Sell in May before Trump’s big comeback day

Political upheaval in the US and UK points to a tumultuous year for voters and traders

There has been dark talk of ‘revenge’ from Donald Trump's camp if he wins back the White House. Reuters
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In the City, they’re already talking of it as a “nine-month year”. There’s so much uncertainty coming in the last quarter of 2024 that they’re getting their business done early, battening down the hatches from September onwards.

Both the biggest financial markets will be in the grip of political upheaval. In the UK, if Rishi Sunak has not called an early general election we will be heading towards one, most likely in November.

It’s possible he will go soon, in May, to seek the national vote first, before the local elections and a probable bloodbath for the Tories. June could well see Sunak immersed in negativity, fighting to explain the locals catastrophe and save his leadership. July is the summer and the onset of annual holidays. Then it’s autumn, and almost certainly a date after the completion of the party conference season.

Even if Sunak opted for May, it would still be towards the end of the year when the ramifications were becoming apparent, that, if the polls are correct, a new, Labour government would be bedding in – with all the turmoil, after 14 years of Tory rule, that will bring.

Meanwhile, in the US it looks as though President Joe Biden and Donald Trump will go head to head again, a rematch of their contest that ended in near civil insurrection. There, the stakes could not be higher – increasing the probability of a national schism in the event of another anticipated close battle.

Add to the mix ballots occurring elsewhere in the world, a continuing war in Ukraine (there seems little prospect of that ending in the near future), and trauma in Gaza and the anniversary of the Hamas attack on Israel, and the stage is set fair for a turbulent post-summer.

Ukraine strikes drone factory deep inside Russian territory

Ukraine strikes drone factory deep inside Russian territory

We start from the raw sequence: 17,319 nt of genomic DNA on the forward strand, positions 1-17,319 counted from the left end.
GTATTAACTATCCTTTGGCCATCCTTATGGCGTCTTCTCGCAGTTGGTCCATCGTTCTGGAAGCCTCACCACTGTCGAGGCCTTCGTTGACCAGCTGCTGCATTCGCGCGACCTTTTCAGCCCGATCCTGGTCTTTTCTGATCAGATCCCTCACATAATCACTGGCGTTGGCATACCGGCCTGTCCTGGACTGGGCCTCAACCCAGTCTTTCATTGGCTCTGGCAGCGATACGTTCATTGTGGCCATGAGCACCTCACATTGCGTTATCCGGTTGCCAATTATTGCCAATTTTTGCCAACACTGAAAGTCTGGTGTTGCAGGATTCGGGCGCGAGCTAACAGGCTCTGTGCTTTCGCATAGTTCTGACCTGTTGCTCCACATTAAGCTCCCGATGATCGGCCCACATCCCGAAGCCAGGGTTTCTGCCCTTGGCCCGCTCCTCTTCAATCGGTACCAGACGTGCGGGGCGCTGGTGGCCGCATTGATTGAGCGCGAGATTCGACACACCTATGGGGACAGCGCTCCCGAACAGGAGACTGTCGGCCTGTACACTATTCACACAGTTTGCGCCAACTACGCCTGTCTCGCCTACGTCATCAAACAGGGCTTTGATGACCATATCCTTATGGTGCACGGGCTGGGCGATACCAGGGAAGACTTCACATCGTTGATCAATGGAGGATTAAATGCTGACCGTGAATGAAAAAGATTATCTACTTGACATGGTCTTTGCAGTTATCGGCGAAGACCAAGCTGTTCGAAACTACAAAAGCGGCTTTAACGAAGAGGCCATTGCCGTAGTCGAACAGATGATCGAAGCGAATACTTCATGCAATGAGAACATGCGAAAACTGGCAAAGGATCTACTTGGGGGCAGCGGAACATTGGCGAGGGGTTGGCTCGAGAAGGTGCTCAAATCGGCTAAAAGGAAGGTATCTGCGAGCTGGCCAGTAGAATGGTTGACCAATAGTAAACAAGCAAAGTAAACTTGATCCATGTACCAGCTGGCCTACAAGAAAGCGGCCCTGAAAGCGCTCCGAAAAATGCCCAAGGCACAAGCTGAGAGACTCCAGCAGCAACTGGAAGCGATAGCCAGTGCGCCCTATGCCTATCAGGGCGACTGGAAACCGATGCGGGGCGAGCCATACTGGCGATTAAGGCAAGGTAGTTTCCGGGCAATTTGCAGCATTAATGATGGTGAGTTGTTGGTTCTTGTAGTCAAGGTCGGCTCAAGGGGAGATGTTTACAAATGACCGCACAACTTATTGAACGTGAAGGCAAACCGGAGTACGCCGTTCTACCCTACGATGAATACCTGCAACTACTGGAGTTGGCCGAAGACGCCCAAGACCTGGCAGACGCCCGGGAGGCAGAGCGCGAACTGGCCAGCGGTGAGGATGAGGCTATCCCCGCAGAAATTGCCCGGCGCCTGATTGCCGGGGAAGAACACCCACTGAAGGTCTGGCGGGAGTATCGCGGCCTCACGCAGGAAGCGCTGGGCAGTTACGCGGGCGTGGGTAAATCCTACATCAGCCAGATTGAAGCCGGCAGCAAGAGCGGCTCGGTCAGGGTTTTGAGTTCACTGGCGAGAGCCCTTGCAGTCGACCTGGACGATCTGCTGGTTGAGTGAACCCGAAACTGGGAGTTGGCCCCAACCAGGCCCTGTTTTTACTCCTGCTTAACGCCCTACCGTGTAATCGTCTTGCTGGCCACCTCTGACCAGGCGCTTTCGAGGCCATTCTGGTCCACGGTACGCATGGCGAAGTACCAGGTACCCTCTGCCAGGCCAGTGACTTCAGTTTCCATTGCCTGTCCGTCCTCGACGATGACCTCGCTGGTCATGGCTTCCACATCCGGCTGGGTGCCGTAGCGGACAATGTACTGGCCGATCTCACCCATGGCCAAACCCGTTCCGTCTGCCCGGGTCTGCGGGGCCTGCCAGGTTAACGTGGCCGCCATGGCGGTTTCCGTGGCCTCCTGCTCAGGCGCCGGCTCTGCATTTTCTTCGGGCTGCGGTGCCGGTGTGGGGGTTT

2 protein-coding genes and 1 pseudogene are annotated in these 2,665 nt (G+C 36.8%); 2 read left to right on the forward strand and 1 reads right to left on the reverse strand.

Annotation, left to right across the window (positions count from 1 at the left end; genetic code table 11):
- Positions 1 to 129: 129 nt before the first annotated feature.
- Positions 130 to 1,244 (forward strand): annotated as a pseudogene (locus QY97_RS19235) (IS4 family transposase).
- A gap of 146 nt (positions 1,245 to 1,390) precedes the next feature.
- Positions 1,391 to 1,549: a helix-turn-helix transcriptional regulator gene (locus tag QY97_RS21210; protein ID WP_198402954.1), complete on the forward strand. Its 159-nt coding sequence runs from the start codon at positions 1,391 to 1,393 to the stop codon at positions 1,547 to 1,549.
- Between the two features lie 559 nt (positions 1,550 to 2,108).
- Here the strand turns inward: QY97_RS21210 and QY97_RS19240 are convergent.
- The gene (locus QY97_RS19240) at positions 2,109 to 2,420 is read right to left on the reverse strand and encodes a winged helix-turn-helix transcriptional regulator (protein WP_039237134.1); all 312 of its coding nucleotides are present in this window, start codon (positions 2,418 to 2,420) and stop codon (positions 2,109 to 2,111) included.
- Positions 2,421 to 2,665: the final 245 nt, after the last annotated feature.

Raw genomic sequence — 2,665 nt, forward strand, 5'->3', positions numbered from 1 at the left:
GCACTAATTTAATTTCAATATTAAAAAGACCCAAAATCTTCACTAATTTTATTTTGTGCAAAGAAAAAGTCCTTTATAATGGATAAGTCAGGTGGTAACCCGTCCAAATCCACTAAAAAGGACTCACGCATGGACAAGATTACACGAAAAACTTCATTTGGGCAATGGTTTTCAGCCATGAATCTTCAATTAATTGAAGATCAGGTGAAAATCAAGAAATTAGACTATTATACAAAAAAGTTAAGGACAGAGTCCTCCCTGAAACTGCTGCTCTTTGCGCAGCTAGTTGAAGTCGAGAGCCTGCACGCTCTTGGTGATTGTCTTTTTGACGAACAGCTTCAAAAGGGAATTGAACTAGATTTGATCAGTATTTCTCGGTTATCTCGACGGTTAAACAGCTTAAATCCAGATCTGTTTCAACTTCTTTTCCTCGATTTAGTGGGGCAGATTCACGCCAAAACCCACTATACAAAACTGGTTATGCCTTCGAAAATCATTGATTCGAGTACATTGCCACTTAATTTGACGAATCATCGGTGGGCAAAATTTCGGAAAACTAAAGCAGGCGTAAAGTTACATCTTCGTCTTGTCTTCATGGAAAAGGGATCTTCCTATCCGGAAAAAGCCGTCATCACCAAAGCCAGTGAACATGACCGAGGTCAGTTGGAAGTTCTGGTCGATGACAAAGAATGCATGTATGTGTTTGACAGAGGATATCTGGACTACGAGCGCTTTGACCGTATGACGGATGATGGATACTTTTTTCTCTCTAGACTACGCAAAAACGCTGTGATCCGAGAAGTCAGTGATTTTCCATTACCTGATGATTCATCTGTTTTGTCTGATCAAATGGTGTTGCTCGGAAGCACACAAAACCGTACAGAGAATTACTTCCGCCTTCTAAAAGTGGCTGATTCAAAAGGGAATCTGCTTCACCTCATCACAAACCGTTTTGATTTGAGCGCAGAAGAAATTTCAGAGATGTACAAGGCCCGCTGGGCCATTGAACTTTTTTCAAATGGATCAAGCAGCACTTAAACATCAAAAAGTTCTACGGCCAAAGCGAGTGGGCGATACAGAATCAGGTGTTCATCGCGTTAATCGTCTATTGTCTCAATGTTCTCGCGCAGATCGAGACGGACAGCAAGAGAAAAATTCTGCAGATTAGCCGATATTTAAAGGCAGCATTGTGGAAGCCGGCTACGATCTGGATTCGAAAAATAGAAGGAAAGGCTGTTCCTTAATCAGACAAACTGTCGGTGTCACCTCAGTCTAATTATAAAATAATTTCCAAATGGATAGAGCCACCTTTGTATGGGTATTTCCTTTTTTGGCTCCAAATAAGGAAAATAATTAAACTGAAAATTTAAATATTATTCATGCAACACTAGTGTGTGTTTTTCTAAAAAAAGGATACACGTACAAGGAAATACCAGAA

Rather than face volatility which makes decision-making nigh on impossible, companies and their banking advisers have chosen to move now.

They’re bringing forward their fund-raising, not wishing to wait until later in the year when they would otherwise have gone. The result is a stampede of bond issues, worth $606 billion, a two-fifths increase on the same period last year, according to LSEG data. It also marks the highest tally since 1990.

The lowest spreads in a long time, marking the difference between US corporate debt yields and the yields on government bonds, have also influenced their thinking.

The Viv index, regarded as an indicator of fear as it collates expectations of swings in the S&P 500, is also suggesting an autumn roller-coaster.

Companies are issuing debt against a backdrop of greater economic health. It may seem contradictory to say they are going now to avoid uncertainty later, so the political landscape is queasy, yet the economic one is the most solid it’s been for a while.

Countries are, finally, showing signs of getting to grips with inflation, the cost of living is no longer the issue it was, those who struggled to extricate themselves from the coronavirus are on the up.

Car manufacturers are borrowing, hinting that they see an upswing in consumer demand. Construction firms, likewise, are preparing for an upturn. A green flag, surely, is that banks, usually the most cautious of players, have also clamoured to issue debt.

They want their ducks in a row, come what may.

For many it’s a case of raking in the money today, and hanging on to it, so it’s there for use in time of trouble but also available should there be a lift.

The surge in activity is not just confined to bonds. IPOs are back on the immediate agenda, with two, Mr Trump’s own social media site and online social forum Reddìt, paving the way.

It’s not so much devil may care, but after weighing up all the options, it’s companies taking the view they have nothing to lose.

Borrowing using convertible bonds – that can be switched for shares if the issuer’s share price rises to a pre-agreed level – is also booming. Issues of convertibles have soared by more than half already this year to $17 billion.

Over the years, things usually settle down, elections will occur and governments replaced. What’s troubling this year is the Trump factor. There has been dark, opaque talk of “revenge” from his camp, there’s the persistent feeling that he has unfinished business, that if you thought his first term was a constant whirlwind you haven’t seen anything – his second “legacy” term could be more controversial. Truly wild in other words.

That’s less likely to be the case in the UK. Labour is going out of its way to suggest it has no money, that its room for manoeuvre will be tight.

While the US braces itself in the event of a Trump victory for disruption (or even if Biden wins and Trump refuses to accept the result), in the UK our ride may not be so bumpy.

“Sell in May and go away” is the City traders’ adage. It’s based on the principle that stocks rise more in the six months from November to April than from May to October. It used to be that traders liquidated their equity portfolios on May 1, switching into cash, then buying back those stocks after Halloween.

This year of all years, no one would blame them if they were tempted to stay away that bit longer.

Published: April 02, 2024, 4:23 PM
Updated: April 04, 2024, 6:26 AM